Whether you are a parent of a child with dyslexia, an adult that has dyslexia, a tutor or interventionist that works with children with dyslexia or a classroom teacher that has students with dyslexia in your class, there is one thing that we all have in common. We need to actively seek out information and knowledge in order to advocate for our students (or ourselves). Although awareness is increasing, it is still necessary to be proactive and seek out resources and learning independently.
Here are some of the BEST books about dyslexia. If you need to fill up your summer reading list, you’ve come to the right place.
No book list would be complete without the inclusion of this title. Based on the very latest scientific data through the use of functional MRIs, the book is both accessible to a layperson and informative to someone with an educational background. Some of its particular strengths are the suggestions for parent advocacy, the inclusion of stories about students that frequently slip through the cracks, and a fabulous list of red flags for dyslexia at various ages.
· The Dyslexic Advantage: Unlocking the HiddenPotential of the Dyslexic Brain by: Brock L. Eide
While much of the literature focuses on the struggles of the dyslexic learner, this is a book that examines the way in which the brain differences at the root of reading difficulties are differences that offer people a unique perspective on the world. It is no accident that lists of “famous people with dyslexia” include some of the most creative and brilliant minds in science, art, music and business. This is a particularly valuable book for adults with dyslexia and parents of children with dyslexia who want to embrace themselves as more than their struggles.
This is a valuable reference book for parents and classroom teachers. Its coverage of topics such as dyslexia in high school and college, navigating the special education process, and specific intervention strategies and accommodations make this a resource that will prove a useful tool on your bookshelf for years to come.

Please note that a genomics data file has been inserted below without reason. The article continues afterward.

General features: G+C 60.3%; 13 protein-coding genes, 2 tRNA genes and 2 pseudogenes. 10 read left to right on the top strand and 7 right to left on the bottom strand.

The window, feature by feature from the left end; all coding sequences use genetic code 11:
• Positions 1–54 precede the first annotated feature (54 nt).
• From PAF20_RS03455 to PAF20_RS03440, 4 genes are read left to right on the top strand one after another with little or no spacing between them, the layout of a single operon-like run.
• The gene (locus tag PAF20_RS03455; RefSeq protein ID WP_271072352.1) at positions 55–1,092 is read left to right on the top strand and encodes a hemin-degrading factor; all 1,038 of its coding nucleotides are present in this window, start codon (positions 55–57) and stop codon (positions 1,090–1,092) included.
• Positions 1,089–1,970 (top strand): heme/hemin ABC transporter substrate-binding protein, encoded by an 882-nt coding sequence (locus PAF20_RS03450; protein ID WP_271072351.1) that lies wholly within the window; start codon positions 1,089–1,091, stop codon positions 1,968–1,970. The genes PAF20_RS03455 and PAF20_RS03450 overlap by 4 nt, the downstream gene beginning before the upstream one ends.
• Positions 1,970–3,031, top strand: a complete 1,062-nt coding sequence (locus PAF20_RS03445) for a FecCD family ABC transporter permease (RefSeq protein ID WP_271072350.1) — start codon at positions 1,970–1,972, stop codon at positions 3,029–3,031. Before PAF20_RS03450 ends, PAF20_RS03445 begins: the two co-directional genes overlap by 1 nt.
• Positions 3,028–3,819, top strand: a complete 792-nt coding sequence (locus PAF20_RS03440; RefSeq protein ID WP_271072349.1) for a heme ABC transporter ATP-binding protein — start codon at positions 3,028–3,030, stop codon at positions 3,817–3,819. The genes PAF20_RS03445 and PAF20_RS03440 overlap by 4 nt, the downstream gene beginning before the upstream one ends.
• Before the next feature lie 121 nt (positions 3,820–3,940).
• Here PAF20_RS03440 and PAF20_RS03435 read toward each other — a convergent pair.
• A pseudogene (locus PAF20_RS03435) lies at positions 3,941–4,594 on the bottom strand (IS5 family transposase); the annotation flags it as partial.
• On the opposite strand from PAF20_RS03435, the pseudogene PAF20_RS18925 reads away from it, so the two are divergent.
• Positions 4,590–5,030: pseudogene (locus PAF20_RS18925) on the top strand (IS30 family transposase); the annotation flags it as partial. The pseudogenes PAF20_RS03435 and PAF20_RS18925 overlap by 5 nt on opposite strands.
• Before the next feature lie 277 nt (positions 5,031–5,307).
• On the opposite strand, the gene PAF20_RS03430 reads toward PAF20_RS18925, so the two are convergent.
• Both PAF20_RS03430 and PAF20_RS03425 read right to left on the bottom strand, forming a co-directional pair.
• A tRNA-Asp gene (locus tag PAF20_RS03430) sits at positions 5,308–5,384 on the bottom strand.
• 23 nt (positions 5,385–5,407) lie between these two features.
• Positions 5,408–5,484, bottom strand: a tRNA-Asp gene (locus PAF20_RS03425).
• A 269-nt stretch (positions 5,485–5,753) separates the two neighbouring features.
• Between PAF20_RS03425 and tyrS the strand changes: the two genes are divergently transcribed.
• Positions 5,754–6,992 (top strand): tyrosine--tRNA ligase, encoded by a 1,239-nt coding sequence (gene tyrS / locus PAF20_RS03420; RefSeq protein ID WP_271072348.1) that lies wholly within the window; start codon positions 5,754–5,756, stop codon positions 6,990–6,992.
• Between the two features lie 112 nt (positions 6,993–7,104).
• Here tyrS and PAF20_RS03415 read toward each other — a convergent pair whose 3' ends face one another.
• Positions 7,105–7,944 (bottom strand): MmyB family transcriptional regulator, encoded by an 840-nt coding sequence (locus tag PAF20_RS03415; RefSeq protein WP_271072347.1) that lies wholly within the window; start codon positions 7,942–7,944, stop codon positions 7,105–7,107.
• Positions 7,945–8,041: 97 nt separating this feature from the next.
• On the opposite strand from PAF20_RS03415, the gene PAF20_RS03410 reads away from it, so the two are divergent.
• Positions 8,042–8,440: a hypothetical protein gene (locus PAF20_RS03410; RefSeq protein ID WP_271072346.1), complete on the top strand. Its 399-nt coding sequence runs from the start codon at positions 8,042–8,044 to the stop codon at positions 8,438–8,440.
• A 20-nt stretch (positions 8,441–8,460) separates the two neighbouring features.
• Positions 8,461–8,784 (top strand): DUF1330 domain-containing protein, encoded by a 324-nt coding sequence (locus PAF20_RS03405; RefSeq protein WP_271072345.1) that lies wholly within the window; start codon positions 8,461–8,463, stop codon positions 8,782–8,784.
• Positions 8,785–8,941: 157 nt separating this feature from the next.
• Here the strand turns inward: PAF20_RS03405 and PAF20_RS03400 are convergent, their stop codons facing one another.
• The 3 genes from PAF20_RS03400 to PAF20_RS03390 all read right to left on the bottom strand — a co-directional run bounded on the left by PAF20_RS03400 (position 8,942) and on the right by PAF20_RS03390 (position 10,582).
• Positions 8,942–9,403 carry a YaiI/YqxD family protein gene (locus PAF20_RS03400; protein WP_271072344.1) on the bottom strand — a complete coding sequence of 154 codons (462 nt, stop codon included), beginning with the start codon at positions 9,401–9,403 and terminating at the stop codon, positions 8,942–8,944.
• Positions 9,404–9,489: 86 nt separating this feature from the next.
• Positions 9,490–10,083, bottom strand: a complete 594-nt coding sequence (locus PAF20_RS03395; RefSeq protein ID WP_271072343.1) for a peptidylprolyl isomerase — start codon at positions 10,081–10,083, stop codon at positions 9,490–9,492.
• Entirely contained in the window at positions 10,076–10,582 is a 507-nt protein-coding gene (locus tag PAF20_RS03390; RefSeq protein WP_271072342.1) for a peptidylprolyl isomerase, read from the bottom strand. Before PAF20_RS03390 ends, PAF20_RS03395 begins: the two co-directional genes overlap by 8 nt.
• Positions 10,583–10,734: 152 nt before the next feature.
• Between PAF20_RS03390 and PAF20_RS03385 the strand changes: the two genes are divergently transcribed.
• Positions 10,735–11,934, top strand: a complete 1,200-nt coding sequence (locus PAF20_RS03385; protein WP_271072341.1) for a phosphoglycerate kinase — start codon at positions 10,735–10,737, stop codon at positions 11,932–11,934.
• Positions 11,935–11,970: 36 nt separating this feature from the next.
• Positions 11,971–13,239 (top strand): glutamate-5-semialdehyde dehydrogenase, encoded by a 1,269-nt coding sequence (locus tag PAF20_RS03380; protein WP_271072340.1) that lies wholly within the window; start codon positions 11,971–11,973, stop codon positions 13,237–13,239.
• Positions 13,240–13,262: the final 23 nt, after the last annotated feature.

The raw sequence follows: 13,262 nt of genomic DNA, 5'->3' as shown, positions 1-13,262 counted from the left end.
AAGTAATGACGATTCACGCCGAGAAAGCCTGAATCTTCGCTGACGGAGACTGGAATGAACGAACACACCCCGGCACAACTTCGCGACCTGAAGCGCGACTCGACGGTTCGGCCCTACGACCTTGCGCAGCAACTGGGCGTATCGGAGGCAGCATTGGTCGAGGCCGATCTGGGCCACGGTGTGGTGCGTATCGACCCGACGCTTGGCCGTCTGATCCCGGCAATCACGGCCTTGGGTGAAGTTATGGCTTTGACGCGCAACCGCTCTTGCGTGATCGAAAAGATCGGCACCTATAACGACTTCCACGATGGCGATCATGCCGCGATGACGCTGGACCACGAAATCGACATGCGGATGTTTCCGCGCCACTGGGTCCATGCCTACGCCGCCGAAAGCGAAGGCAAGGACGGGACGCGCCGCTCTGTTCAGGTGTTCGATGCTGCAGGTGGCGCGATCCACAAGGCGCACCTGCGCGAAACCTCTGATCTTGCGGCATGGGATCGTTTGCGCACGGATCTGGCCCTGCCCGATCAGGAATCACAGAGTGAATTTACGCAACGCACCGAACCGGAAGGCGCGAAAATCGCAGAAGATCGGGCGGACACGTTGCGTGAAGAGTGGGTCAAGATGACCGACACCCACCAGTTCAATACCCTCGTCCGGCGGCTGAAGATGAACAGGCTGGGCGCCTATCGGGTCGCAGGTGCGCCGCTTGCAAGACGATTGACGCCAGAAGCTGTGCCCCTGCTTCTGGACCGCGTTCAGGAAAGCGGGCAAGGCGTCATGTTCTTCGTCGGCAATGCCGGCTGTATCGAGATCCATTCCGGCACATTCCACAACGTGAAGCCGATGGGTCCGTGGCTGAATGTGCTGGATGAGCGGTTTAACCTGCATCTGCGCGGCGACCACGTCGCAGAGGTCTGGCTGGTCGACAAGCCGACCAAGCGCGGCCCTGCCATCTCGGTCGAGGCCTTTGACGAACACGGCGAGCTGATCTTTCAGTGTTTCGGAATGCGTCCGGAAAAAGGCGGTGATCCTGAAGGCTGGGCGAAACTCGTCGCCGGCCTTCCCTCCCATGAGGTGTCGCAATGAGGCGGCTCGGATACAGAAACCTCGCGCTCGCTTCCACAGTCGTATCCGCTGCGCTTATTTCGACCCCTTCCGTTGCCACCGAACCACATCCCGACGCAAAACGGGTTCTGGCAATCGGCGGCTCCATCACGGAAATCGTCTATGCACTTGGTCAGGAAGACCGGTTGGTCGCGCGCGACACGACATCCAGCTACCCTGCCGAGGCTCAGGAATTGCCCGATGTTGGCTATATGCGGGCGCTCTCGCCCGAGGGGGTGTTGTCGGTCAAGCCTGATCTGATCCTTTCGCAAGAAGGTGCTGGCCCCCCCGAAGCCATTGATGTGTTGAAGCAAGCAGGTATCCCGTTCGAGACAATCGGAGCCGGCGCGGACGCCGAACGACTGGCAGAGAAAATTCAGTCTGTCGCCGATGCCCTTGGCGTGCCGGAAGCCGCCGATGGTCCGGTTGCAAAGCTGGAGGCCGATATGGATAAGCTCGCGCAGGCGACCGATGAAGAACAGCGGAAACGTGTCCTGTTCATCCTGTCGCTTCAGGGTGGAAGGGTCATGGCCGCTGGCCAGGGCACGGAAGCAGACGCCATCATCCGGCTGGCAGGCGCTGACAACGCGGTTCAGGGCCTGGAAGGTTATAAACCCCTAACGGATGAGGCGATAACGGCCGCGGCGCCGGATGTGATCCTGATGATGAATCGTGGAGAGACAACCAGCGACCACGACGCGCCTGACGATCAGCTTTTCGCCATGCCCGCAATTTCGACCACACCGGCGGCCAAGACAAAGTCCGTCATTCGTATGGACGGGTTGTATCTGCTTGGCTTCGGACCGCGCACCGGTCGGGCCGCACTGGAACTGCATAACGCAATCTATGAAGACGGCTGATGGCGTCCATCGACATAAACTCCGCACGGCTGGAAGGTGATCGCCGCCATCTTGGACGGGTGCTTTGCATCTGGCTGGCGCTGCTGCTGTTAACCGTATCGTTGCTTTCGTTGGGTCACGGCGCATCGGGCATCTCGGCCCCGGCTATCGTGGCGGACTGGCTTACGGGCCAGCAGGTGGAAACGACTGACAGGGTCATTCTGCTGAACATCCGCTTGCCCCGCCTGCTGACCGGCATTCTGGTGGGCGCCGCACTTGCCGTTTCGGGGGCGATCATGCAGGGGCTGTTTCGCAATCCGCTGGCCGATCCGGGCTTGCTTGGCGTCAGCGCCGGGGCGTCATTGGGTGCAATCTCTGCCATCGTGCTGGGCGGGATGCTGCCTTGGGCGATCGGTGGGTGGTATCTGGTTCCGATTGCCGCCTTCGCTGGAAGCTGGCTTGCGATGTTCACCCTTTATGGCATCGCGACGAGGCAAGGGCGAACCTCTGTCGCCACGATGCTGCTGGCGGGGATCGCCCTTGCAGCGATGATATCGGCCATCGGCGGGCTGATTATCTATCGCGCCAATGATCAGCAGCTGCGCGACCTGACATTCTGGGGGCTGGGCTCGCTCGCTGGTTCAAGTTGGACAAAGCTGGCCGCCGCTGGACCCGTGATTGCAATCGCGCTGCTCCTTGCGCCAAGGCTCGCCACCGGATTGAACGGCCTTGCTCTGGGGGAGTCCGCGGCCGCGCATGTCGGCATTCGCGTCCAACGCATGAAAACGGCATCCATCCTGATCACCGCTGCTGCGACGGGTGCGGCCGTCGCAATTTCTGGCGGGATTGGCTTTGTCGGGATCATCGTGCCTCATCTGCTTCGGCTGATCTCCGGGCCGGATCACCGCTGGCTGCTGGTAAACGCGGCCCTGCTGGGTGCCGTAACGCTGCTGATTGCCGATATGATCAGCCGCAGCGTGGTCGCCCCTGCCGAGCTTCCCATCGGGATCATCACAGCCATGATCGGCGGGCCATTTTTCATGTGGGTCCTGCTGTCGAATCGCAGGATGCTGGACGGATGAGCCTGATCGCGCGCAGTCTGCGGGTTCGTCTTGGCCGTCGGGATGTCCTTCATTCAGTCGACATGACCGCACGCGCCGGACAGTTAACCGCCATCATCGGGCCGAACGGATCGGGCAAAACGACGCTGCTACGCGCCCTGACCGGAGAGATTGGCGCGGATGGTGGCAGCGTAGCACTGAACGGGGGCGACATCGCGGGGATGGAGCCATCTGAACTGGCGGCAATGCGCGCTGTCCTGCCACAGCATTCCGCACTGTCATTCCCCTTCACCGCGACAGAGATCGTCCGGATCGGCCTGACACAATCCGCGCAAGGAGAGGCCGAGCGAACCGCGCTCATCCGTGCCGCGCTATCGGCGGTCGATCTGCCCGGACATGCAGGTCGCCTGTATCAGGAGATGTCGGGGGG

· Proust and the Squid: The Story and Scienceof the Reading Brain by: Maryanne Wolf
This book is particularly relevant in our rapidly changing world. For anyone born early enough to not be a digital native or who grew up with a rotary dial phone, the rapid pace of change of how we take in information is unmistakable. Wolf examines the ability of the brain to adapt and evolve to these changes and how the act of reading is something quite new to the human brain in evolutionary terms. While most books examine the what of dyslexia or the what next, this book tackles the why. Why do some people struggle with learning to read and others don’t?
· Dyslexia Wonders: Understanding the DailyLife of a Dyslexic From a Child’s Point of View by: Jennifer Smith
While most books written about dyslexia are written by scientists or educators, some are written by individuals who also happen to be dyslexic themselves. Looking back at their journey and their story, they see things through the eyes of an adult and frequently also as a scientist or educator. This book provides something not only unique but also invaluable. This book was written by a 12 year old child in her own voice telling her powerful story. There is no replacement for the insight we gain from such a close and recent examination of events.
A bit different than most of the books on the list, this is a realistic fiction book about a middle school girl who has managed to keep her learning struggles hidden. Particularly useful for developing empathy among peers or siblings of the student with dyslexia as they understand the challenges of dyslexia. This book is a valuable tool for initiating discussion in a less personally vulnerable way.
· Uncovering the Logic of English by:Denise Eide
Bemoaning the illogical nature of the English language has long been a source of amusement through sayings in cartoons and on coffee mugs, as well as being used to excuse a lack of explicit rule instruction as part of reading curricula. However, Eide masterfully uncovers the ordered nature of English. For teachers and parents that were intuitive readers (as many teachers were), this book makes explicit rules that they never realized they followed. It is vital to be able to understand the logic if one is to teach it to others. And Eide does that in a way that is digestible and accessible.
This cartoon-like visual story of dyslexia is full of information presented in a concise, clear and organized way. A parent I work with saw this book and wanted to give it to all the teachers at her child’s school. Although this book is out of print in the US, it is available for free as an e-book.
It is remarkable to think of how much we have learned in recent years and even more remarkable to think about how Dr. Samuel Orton and Anna Gillingham managed to develop instructional techniques that have stood the test of time without the benefit of functional MRIs and modern neurological research. We are fortunate to live in a time when not only has science made enormous gains in understanding dyslexia, but when many talented authors have put that research into some wonderful resources. Continually learning and growing is one of a teacher’s most important jobs. For teachers and for the parents who tirelessly advocate for their children, I hope these books prove helpful to you.